As a result of the signal received by the exchange of origin requesting the category and identification number of the calling station (signal A-5), its control unit sends category digit of the calling line to the detector connected to the called station. This category is coupled to the frequency detection circuit 52, where the frequencies are identified and then decoded by the decoder 53, recognizing the number sent by the exchange of origin as the category of the calling line. Once this number has been identified and checked, it is entered in the memory 54 and a new identification requesting signal is sent back (A-5 signal, in MF code generally called 2 in 5), but this time the signal comes from the frequency generator 55 of the identification detector and not from the control unit of the local exchange. The signal sent confirms to the exchange of origin the receipt of the category and requests the first figure of the calling station number. From this moment on, the exchange of signals between the detector and the telephone exchange of origin continues according to CCIT recommendations existing at the time and concerning signaling between telephone exchanges. The identification detector receives each figure and returns an identification request signal (A-5) until all the figures identifying the calling station have been sent and received by the detector.
When the last figure is received, the detector sends another A-5 signal which is answered by the exchange of origin with a new signal indicating the end of the identification number of the calling party (signal 1-15). This signal is now answered by the detector with a signal indicating that the line has been localized and changes to another signal code containing information about the situation of the line (signal A-3 and code B). Simultaneously, the memory is blocked, as any further information that might be sent by the exchange of origin is not relevant for the identification of the calling station number.
The A-3 signal indicates to the exchange of origin that the call has now been processed and completed. The identification detector, after receiving and identifying again the category of the calling line, sends back a signal indicating the situation of the line and the category of the called line (signal B). The control unit of the exchange of origin now accepts the call as completed and disengages itself, closing the conversation path and passing the control of the call to the junctor circuit which establishes the conversation path between the two subscribers. Moreover, the identification detector, after sending the last signal B, finishes the call control process and changes to the phase of reading the memory and transferring the information to a display panel, magnetic tape or similar system 56. It shows the category and identification number of the calling party and, at the same time, it sends through the line the calling tone for the caller and the call signal or current for the line signal generator 57, which operates a loudspeaker or bell to advise the subscriber that a call has been received. When the call is answered, that is, when the receiver is picked up, sensor 50 sends a signal to its control unit 44 indicating that the call has been answered and this control unit 8 disconnects the line signal generator 57.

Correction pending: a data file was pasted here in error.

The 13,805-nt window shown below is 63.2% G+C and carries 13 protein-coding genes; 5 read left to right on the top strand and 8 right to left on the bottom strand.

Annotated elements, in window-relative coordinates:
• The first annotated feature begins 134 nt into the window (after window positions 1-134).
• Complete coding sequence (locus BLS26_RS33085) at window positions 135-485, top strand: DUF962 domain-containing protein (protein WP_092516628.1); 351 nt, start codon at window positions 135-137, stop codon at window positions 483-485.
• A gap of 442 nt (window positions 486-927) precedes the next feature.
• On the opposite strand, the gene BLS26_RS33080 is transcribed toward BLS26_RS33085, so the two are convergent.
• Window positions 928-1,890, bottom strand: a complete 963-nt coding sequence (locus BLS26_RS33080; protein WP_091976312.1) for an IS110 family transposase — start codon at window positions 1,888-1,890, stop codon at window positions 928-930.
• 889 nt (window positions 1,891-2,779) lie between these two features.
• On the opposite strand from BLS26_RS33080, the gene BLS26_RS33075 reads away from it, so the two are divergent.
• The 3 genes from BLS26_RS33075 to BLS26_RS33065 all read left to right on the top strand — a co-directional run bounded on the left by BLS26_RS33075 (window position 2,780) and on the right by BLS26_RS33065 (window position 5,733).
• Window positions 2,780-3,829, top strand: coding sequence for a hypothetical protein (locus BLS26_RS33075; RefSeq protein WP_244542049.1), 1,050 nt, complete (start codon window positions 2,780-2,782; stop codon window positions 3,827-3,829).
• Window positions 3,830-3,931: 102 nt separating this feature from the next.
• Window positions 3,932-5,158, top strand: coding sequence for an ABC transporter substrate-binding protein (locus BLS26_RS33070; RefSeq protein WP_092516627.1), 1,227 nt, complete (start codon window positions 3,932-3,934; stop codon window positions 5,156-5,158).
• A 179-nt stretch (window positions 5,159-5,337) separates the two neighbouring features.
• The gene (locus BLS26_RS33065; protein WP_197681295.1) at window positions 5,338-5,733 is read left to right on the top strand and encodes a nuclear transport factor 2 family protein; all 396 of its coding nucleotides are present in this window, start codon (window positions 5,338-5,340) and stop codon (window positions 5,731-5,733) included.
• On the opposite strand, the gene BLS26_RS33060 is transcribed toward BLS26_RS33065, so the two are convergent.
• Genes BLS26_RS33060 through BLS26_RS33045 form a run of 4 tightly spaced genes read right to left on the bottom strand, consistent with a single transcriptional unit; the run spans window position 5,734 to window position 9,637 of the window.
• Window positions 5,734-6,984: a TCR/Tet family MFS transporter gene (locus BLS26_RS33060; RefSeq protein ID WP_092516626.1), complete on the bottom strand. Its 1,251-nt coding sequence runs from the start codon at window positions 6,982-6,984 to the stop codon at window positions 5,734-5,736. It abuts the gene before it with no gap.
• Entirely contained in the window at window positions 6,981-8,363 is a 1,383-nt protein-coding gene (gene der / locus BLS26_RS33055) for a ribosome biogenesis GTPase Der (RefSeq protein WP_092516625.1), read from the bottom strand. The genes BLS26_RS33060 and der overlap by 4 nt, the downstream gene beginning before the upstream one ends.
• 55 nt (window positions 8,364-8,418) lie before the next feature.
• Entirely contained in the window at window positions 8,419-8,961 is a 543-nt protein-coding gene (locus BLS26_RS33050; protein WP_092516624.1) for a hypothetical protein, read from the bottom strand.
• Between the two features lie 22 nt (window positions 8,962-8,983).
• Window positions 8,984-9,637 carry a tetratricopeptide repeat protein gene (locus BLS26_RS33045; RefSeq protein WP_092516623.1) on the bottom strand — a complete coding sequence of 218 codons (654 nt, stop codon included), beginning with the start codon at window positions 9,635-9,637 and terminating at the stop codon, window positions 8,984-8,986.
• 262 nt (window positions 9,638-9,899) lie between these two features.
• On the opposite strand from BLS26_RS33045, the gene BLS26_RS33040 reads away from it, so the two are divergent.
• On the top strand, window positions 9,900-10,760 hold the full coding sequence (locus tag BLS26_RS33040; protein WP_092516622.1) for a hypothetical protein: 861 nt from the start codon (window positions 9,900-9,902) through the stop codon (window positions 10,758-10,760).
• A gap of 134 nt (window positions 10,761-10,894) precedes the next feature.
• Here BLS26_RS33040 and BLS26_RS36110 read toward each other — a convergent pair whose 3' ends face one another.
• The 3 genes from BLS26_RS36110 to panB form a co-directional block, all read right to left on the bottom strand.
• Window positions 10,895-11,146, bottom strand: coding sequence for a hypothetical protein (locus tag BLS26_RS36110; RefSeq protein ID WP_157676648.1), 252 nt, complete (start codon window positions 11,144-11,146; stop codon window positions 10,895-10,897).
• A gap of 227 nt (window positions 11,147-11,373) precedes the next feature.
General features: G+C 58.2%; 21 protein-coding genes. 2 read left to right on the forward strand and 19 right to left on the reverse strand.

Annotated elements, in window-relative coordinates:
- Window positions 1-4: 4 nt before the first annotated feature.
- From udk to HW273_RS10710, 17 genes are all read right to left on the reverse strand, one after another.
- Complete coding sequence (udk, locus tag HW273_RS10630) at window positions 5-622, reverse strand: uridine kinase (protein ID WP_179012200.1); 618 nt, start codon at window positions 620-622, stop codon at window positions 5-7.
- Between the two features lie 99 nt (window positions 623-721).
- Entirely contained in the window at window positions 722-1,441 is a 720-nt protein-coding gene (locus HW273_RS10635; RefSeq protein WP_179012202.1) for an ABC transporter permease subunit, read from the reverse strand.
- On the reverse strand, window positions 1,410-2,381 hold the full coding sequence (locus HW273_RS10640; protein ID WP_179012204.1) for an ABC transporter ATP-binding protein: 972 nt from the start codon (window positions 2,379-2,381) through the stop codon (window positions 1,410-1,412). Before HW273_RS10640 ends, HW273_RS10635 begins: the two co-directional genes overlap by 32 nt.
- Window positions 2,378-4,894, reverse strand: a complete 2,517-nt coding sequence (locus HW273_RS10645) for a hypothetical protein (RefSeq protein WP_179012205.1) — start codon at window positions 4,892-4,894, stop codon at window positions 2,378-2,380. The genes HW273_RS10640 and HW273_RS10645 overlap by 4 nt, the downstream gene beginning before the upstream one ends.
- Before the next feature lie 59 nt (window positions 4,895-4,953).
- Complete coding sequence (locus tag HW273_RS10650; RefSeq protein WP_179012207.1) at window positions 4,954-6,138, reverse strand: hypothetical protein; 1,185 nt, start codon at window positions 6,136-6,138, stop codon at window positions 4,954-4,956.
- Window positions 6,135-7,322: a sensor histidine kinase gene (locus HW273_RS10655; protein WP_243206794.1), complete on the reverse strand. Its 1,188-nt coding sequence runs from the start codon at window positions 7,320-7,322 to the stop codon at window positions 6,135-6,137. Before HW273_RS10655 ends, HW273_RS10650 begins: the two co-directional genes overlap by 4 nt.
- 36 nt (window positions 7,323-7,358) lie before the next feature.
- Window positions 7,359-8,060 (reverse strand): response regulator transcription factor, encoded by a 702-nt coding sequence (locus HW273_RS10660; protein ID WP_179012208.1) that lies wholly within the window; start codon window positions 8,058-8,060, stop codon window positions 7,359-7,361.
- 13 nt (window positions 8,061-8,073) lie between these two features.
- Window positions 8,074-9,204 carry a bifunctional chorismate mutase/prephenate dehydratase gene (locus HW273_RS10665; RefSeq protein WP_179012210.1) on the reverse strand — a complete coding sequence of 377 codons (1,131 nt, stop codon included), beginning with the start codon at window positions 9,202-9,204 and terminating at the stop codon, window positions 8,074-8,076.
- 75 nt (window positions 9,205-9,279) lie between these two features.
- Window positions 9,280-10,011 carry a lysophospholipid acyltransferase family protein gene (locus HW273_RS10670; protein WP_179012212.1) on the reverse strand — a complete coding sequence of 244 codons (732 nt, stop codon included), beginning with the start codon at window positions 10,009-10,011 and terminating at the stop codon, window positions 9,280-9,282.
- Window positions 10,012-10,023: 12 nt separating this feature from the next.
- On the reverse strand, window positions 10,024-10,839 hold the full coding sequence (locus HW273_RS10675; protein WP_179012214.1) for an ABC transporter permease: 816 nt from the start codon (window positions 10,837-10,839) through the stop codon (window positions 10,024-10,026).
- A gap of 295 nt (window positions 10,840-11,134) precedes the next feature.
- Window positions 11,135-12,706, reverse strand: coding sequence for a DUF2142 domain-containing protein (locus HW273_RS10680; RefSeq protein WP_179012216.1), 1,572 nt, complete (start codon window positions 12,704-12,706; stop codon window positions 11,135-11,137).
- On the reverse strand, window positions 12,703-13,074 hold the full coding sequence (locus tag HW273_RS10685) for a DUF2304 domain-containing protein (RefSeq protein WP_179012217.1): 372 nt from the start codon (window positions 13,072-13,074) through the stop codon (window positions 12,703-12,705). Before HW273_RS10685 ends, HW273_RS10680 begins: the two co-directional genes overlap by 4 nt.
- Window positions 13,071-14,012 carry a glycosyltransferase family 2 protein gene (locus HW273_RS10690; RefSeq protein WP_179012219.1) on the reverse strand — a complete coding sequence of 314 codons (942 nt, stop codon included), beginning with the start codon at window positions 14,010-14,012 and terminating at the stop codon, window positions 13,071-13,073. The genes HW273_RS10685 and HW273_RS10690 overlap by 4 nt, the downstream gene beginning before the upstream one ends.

If a display panel is used, as represented by block 56, it will be switched off when the receiver of the subscriber set B is replaced. In all cases the information received, category, area code, country code, if applicable, and individual identification number of the calling station, is maintained in the memory 54, from where it can be retrieved at any moment and transferred again to the display 56, to a printer or to any other peripheral equipment that might be connected to the detector. It can also be erased from the memory upon receiving a new call to allow entry of the new number, as in the case of low priced units with limited memory capacity.
In certain types of telephone networks, it might happen that the local exchange of the calling station will not send the identity of the calling party. For example, in a country with several independent telephone operating companies, one of them might not adopt the system of calling line identification simultaneously with the rest. A similar situation may be encountered with international calls where the necessary agreements between countries might not have been made. Also, it could occur that some old exchanges might not be equipped to return the identity of the calling line. As the call must be processed and contemplated, in all cases the invention provides alternatives:
The network of telephone exchanges is programmed in such a way that when a particular exchange does not send the identification number of the calling party, the detector can receive a repeated figure, which, through the counter circuit 60, is accepted as the identification number of the calling party once a number of figures equivalent to those of a regular calling station is received. For example, the outgoing register, even though not having the caller identified, can generate a series of ten ones (1's) which are counted by the counter 60. This can then be used to generate an error code for display on the display 56, and allow the call to be completed.
Alternatively, the detector can be internally programmed to complete a call upon receipt of a signal from the outgoing register of an unidentified calling party (signal 1-12).